To make a high quality TIG weld, cleanliness of the material is equally as important as proper technique. And when I say ?material?, I?m talking both the base material you are welding on AND the filler material you are using. The following are some good points to remember when preparing to make your weld:
Make sure to remove all paint in a wide enough area around your weld zone. The ability to control how much heat you put into material is definitely one of TIG?s best features, but heat travels pretty quickly through thin material. I know you probably want to minimize the amount of paint touch-up that you do, but repairing burnt paint takes time too and it?s really not worth the potential health risk from the fumes.
Make sure to wipe off all oils and their residue. Left in the weld area, these materials can cause porosity (that Swiss cheese look in your welds) that weakens the weld. If you choose to use a chemical degreaser, make sure to use a substance that completely evaporates off and doesn?t leave a residue behind. Don?t just grab your brake cleaner and think its ok! Check the container label to make sure that there aren?t any warnings against its use around a weld arc.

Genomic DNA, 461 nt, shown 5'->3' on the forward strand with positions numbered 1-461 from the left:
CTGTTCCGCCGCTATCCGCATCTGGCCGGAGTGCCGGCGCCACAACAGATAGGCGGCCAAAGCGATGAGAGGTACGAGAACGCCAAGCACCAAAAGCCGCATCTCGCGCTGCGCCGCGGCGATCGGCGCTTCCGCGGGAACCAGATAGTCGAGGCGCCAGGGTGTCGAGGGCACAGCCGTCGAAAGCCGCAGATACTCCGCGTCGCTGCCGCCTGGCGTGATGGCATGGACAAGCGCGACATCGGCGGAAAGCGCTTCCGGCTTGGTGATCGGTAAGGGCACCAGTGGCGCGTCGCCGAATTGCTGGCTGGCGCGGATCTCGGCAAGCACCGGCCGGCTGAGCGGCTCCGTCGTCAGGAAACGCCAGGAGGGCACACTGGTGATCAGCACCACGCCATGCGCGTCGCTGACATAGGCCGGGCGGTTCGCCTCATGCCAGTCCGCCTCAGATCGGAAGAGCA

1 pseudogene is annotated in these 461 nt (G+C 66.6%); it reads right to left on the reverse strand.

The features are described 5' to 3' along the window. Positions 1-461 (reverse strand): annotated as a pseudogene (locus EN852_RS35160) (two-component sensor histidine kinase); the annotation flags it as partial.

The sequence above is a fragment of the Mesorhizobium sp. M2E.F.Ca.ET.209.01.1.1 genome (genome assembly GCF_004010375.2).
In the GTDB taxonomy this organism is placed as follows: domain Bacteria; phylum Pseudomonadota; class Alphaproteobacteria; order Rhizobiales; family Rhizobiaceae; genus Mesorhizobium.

Remove all surface rust and oxides off of the base material and filler rod. Just like oil, rust and other oxides can contaminate the weld. Use a wire brush or abrasive pad (like Scotchbrite?) to remove these. When welding aluminum, make sure to use a dedicated (used only for this material) stainless steel wire brush or pad. This prevents contaminating this material with the carbon from a mild steel brush or other materials.
Keeping your material clean will help you produce those pretty, high quality welds you are looking for when using TIG!